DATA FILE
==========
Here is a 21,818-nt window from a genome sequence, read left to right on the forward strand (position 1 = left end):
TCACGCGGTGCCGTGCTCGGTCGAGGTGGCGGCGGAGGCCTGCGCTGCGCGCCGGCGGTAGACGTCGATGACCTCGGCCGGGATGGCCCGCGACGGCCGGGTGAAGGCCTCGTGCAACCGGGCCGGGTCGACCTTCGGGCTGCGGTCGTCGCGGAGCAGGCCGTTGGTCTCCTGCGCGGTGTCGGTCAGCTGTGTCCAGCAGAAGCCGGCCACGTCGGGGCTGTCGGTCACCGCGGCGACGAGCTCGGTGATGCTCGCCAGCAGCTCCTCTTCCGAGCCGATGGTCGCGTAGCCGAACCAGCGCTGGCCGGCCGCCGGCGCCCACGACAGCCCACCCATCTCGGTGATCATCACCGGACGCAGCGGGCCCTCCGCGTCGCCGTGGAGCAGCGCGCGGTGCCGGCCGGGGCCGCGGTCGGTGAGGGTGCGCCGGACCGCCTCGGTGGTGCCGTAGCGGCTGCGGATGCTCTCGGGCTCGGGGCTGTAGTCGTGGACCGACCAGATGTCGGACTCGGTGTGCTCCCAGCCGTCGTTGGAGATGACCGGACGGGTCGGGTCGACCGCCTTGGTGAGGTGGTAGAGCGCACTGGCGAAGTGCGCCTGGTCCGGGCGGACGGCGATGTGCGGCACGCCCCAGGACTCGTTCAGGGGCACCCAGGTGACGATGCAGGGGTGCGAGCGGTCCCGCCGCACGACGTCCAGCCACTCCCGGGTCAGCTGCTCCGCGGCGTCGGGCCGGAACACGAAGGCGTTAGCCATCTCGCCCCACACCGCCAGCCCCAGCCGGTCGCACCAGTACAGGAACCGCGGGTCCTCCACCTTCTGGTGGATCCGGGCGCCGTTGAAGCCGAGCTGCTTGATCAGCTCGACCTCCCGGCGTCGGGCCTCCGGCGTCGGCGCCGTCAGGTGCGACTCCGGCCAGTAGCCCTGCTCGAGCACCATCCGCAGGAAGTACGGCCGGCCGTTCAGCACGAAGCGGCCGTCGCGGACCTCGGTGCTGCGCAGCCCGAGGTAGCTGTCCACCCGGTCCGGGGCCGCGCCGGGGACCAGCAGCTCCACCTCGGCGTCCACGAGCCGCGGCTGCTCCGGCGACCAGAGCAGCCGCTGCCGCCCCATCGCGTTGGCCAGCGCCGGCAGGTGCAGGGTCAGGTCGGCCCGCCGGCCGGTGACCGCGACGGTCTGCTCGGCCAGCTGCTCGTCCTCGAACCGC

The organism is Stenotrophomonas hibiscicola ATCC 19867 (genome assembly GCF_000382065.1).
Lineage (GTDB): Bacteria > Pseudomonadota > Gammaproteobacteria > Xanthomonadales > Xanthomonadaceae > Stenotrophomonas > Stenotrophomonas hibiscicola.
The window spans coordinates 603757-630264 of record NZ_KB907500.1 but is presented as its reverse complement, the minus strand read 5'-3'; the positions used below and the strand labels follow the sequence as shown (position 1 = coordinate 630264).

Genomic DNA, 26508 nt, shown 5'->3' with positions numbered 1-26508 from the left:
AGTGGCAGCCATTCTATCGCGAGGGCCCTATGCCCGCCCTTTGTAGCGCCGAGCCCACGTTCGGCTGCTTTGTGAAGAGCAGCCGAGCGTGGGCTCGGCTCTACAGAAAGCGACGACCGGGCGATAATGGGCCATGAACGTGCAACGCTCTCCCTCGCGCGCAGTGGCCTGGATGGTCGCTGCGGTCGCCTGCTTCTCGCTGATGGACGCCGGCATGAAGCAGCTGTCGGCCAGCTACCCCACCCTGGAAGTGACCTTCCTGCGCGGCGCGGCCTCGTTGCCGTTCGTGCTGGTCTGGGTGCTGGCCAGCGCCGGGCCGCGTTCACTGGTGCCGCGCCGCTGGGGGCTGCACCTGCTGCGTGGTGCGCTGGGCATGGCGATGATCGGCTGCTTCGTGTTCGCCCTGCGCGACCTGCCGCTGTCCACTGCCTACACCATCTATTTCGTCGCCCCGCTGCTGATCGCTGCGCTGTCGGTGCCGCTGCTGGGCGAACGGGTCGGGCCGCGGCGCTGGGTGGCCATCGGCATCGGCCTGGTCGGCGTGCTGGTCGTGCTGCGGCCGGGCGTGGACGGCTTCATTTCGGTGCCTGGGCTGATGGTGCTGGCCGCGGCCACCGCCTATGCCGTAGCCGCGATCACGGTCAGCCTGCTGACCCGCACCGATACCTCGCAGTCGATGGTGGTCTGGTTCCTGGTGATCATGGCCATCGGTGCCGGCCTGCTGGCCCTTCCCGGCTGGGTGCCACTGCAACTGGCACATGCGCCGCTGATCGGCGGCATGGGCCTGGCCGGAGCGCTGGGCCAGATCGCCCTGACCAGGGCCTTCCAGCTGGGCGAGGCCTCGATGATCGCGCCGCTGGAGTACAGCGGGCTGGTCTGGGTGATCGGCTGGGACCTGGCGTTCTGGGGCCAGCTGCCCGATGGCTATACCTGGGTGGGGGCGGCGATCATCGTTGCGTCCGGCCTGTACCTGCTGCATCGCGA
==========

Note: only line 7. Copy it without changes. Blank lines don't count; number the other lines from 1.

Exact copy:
AGTGGCAGCCATTCTATCGCGAGGGCCCTATGCCCGCCCTTTGTAGCGCCGAGCCCACGTTCGGCTGCTTTGTGAAGAGCAGCCGAGCGTGGGCTCGGCTCTACAGAAAGCGACGACCGGGCGATAATGGGCCATGAACGTGCAACGCTCTCCCTCGCGCGCAGTGGCCTGGATGGTCGCTGCGGTCGCCTGCTTCTCGCTGATGGACGCCGGCATGAAGCAGCTGTCGGCCAGCTACCCCACCCTGGAAGTGACCTTCCTGCGCGGCGCGGCCTCGTTGCCGTTCGTGCTGGTCTGGGTGCTGGCCAGCGCCGGGCCGCGTTCACTGGTGCCGCGCCGCTGGGGGCTGCACCTGCTGCGTGGTGCGCTGGGCATGGCGATGATCGGCTGCTTCGTGTTCGCCCTGCGCGACCTGCCGCTGTCCACTGCCTACACCATCTATTTCGTCGCCCCGCTGCTGATCGCTGCGCTGTCGGTGCCGCTGCTGGGCGAACGGGTCGGGCCGCGGCGCTGGGTGGCCATCGGCATCGGCCTGGTCGGCGTGCTGGTCGTGCTGCGGCCGGGCGTGGACGGCTTCATTTCGGTGCCTGGGCTGATGGTGCTGGCCGCGGCCACCGCCTATGCCGTAGCCGCGATCACGGTCAGCCTGCTGACCCGCACCGATACCTCGCAGTCGATGGTGGTCTGGTTCCTGGTGATCATGGCCATCGGTGCCGGCCTGCTGGCCCTTCCCGGCTGGGTGCCACTGCAACTGGCACATGCGCCGCTGATCGGCGGCATGGGCCTGGCCGGAGCGCTGGGCCAGATCGCCCTGACCAGGGCCTTCCAGCTGGGCGAGGCCTCGATGATCGCGCCGCTGGAGTACAGCGGGCTGGTCTGGGTGATCGGCTGGGACCTGGCGTTCTGGGGCCAGCTGCCCGATGGCTATACCTGGGTGGGGGCGGCGATCATCGTTGCGTCCGGCCTGTACCTGCTGCATCGCGA